Whilst the arguments regarding the “best league in the world” title will continue indefinitely, there's no doubt that the Premier League is the richest, and most commercialised, league in the world. The latest round of television rights went for an enormous £3bn, whilst England's biggest team (by turnover) Manchester United had annual revenues of £331.4m last year

The reason for United's position as second-favourites is that they are no longer the biggest spenders on wages in the league, now lying third behind Chelsea and City. Wages are the reason that most clubs operate at a loss, and when you read the list of clubs who spend more than £100m a year on wages, it's clear that spending such significant sums on players is the key to mounting a serious title challenge.

So is it even possible to run a successful without huge amounts of money? A look at Merseyside offers an answer, but not with big-spending Liverpool. Everton are perhaps the most consistently successful club run on a tight budget, and every year the team appears to be more than the sum of its parts, in stark contrast to their nearest rivals. Crucially, Everton have had stable ownership and management for over a decade, and are reaping the rewards of that consistency. Liverpool, meanwhile, have had four managers in four years, and are slipping ever further behind their rivals.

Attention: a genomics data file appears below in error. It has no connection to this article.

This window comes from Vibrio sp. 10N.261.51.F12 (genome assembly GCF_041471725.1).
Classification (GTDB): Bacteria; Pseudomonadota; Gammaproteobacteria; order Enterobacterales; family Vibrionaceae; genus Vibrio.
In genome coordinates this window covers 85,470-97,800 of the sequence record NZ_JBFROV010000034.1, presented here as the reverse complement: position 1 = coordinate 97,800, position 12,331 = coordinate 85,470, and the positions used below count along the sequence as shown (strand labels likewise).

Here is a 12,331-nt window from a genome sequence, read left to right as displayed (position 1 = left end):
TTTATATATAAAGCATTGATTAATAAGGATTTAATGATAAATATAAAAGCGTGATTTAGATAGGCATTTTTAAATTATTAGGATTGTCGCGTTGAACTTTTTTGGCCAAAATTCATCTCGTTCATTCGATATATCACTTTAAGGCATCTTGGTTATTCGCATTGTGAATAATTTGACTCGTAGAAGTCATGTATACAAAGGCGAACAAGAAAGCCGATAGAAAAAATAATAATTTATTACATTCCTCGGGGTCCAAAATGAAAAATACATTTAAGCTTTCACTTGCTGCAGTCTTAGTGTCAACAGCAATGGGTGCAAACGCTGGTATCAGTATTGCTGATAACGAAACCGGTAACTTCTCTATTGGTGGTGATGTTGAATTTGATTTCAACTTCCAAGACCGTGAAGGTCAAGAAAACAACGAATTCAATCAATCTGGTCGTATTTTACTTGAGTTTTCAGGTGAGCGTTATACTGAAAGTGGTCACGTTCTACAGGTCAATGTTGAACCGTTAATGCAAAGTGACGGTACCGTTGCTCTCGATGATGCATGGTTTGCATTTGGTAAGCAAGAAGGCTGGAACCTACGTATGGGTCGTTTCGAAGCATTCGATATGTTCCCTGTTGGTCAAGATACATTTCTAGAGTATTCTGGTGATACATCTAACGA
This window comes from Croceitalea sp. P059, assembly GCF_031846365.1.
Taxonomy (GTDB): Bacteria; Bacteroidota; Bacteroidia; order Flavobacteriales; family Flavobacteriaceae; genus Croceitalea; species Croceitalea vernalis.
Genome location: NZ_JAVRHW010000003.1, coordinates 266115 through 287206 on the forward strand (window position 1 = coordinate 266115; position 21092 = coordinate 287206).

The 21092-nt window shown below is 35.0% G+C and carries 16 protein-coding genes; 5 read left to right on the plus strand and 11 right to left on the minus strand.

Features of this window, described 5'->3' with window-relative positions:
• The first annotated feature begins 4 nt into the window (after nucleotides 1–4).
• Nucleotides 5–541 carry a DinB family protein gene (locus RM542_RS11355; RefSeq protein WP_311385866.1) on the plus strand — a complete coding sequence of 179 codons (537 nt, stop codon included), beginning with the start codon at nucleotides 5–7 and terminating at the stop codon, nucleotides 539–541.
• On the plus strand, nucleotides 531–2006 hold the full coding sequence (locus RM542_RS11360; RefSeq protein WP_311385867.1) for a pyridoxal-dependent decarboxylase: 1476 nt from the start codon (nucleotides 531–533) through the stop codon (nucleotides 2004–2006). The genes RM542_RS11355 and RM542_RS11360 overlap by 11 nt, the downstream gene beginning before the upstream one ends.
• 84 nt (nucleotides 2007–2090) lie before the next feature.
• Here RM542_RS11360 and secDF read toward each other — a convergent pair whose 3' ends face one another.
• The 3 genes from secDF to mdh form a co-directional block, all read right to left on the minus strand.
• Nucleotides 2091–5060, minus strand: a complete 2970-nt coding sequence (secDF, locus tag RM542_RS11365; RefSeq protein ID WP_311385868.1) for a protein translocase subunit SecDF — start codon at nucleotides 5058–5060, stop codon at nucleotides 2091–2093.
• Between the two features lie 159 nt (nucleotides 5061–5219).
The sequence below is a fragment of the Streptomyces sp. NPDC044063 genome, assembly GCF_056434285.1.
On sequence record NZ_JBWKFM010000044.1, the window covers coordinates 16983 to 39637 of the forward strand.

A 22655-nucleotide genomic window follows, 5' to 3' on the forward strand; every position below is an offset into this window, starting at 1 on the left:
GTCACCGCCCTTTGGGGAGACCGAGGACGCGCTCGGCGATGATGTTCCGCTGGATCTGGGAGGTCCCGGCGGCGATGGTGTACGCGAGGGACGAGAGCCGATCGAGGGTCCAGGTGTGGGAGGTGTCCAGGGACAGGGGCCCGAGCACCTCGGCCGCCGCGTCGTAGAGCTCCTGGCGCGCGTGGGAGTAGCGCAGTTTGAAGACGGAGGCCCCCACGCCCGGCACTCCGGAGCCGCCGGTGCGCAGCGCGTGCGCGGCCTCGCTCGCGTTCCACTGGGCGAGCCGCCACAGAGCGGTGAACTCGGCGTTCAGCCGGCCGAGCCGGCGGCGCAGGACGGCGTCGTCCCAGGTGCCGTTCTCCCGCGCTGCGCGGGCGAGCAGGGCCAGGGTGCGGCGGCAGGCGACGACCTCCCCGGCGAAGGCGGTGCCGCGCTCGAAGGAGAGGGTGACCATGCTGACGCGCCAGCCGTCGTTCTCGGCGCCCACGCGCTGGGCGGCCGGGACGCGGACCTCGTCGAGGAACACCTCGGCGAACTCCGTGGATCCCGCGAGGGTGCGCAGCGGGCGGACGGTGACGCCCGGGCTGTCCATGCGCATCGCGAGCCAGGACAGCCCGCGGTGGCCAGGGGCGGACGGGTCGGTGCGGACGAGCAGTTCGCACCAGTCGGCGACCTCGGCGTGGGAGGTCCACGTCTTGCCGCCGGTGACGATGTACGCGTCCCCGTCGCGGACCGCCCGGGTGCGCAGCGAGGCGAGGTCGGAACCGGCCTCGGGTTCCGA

So, with consistency an important factor, what else do you need to run a club without a lot of money? As Newcastle United have proved since their promotion, you need a great scouting network. Toon legend Kevin Keegan hailed the signing of Newcastle's chief scout, Graham Carr to a long-term contract as their best bit of business over the transfer window. Carr is responsible for the likes of Yohann Cabaye and Papiss Cisse and a host of other cheap players who have proved to be such excellent value in the Premier League. Critically, Newcastle have a strong backbone of home grown talent, so they don't need to spend lots of money on overpriced British talent to meet the minimum squad quota of eight British-raised players, something that has hampered the likes of Liverpool in recent years.

Perhaps the best example of a club run on a budget is Arsenal, who don't benefit from the huge cash injections that have seen clubs like City and Chelsea move ahead in recent years. They have a great manager who has been at the club for years, a strong scouting network, and a big new stadium. For all their financial solidity, though, they also haven't won a trophy in six years and the natives are restless.

All of which goes to show that perhaps the biggest challenge to running a club on a tight budget is the expectations of the fans, clubs like Swansea, Norwich, Newcastle, Everton and many others have shown that it is possible to survive and thrive in the top flight without a lot of money. However, if a club is expecting to win the league, then cash is all important, and the fans expect their club to show the all important 'ambition' (ie, spend a lot of money) in the pursuit of glory.

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